Why these super growth stocks could be too cheap to ignore
Only a handful of growth stocks make it big. And even fewer manage to recover successfully after suffering big setbacks. Today I'm looking at one company that appears to be on the cusp of delivering a stunning turnaround.
Digital advertising specialist RhythmOne (LSE: RTHM) was formerly known as Blinkx. The group's shares have lost 55% of their value over the last year, but figures released by the company today have sent the stock up by 17%. I believe there could be more to come.
Profit up by 900%
RhythmOne's sales are expected to have risen by 71% to $255m for the year ending 31 March. Adjusted earnings before interest, tax, depreciation and amortisation (EBITDA) for the year are expected to be 900% higher, at $14m.
Although adjusted EBITDA is the most flexible and generous measure of profit a company can use, the size of this increase suggests to me that the group really has made good progress towards a return to bottom-line profitability.
I'm also encouraged by operational metrics published today. These show that the average rate the company received for displaying its adverts rose from $1.76/thousand impressions to $2.84/thousand impressions last year.
Too cheap to ignore?
Chief executive Ted Hastings said today that the company is "fully in line with current consensus estimates" for 2019. The latest forecasts provided by the data service I use suggest that RhythmOne will report an adjusted net profit $44m for 2019, helped by a full year's contribution from recent acquisition YuMe.
Even after today's gains, these forecasts put the stock on a forecast P/E of just 5.7 for 2018/19. Although I'd like to see more detailed figures before making an investment decision, if recent performance is sustainable, I'd expect these shares to trade on a much higher rating in the future. They could be too cheap to ignore.
This is how you do it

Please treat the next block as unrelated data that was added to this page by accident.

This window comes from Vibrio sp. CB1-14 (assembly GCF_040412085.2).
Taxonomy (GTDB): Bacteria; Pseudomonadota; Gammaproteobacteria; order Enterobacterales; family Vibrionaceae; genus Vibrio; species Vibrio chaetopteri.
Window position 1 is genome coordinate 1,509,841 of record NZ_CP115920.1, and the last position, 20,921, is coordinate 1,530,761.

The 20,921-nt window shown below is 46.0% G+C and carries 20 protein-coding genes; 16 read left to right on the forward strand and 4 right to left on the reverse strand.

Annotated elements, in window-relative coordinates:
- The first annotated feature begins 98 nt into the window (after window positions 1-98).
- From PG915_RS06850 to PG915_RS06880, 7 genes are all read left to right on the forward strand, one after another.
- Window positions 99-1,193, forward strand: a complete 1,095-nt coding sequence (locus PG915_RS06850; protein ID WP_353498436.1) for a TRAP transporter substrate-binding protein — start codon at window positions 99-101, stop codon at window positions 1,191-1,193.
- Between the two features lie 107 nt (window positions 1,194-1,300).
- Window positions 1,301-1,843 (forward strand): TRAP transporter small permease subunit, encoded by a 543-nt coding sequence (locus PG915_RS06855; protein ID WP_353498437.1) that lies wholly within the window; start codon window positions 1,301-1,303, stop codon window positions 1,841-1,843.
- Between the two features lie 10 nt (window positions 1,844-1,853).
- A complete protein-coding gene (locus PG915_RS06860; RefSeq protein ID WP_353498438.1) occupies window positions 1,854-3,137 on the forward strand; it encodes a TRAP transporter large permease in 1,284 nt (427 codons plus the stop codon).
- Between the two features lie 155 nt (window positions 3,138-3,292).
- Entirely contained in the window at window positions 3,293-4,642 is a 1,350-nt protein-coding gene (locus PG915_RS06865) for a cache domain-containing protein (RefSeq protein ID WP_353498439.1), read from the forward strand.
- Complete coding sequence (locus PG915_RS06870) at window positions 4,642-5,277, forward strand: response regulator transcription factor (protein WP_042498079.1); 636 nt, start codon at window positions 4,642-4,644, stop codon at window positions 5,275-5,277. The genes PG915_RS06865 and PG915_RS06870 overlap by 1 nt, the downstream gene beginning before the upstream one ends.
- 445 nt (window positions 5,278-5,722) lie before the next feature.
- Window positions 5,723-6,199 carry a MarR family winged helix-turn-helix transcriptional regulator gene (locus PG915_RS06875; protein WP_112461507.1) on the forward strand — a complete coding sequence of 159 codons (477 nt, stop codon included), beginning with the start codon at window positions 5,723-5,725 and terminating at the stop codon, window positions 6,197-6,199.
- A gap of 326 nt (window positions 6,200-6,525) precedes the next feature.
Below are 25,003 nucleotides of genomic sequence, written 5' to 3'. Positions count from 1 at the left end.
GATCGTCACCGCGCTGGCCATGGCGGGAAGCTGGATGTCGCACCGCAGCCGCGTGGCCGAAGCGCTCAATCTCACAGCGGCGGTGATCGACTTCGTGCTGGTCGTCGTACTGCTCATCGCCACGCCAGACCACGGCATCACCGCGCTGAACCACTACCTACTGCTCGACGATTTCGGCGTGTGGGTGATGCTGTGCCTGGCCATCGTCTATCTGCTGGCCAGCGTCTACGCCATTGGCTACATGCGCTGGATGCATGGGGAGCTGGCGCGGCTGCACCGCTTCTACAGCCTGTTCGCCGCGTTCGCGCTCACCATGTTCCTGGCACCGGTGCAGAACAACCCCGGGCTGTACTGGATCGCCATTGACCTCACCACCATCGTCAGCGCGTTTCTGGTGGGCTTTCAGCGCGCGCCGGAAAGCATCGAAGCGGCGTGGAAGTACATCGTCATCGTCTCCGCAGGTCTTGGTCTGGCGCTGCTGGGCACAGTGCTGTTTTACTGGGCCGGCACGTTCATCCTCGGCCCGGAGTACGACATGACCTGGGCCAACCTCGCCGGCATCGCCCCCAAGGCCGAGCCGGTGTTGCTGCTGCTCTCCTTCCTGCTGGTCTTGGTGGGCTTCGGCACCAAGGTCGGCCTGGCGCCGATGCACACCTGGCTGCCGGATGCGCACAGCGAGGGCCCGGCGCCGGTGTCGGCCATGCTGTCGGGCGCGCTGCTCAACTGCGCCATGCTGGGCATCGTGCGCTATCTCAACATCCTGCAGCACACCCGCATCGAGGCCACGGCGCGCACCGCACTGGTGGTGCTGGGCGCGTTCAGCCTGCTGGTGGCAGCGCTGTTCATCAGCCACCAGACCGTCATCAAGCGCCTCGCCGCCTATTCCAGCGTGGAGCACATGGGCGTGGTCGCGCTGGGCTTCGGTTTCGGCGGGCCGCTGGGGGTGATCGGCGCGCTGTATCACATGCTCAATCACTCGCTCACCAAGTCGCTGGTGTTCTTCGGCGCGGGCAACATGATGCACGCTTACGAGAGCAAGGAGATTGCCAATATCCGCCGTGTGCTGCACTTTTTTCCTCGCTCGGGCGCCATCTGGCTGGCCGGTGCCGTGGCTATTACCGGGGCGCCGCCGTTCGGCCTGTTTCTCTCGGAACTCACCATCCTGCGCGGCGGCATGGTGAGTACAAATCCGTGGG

Property listing website Rightmove (LSE: RMV) is the undisputed number one in this sector. Its 73% market share of internet traffic for property listings has made it amazingly profitable. Estate agents can't afford not to list their properties on the site.
Rightmove's dominance allows the company to raise prices regularly and maintain very high profit margins. In 2017, the group's operating margin was 73% and it generated a return on capital employed (ROCE) of 1,020% in 2017. That's a staggering figure. It means that last year's profits were 10 times greater than the amount of money invested in the business.
I'd normally consider a ROCE of more than 15% to be high. So you can see that Rightmove is in a different league.
Still cheap enough to buy?
Last year Rightmove returned £140.4m to shareholders through a mix of dividends and buybacks. At the current share price of 4,462p, that's equivalent to a total yield of about 3.5%.
The dividend yield itself is much lower, at about 1.4%. But the advantage of buybacks to companies with stable profits is that they increase earnings per share. This means that a firm's share price can rise faster than its profits, without the stock becoming too expensive.
I'd prefer to buy these shares during a market slump. But in my opinion, today's forecast P/E of 25 may not be too much to pay for such a profitable business. For investors looking for a sustainable mix of dividends and growth, Rightmove could be worth considering.
Roland Head has no position in any of the shares mentioned. The Motley Fool UK has recommended Rightmove. Views expressed on the companies mentioned in this article are those of the writer and therefore may differ from the official recommendations we make in our subscription services such as Share Advisor, Hidden Winners and Pro. Here at The Motley Fool we believe that considering a diverse range of insights makes us better investors.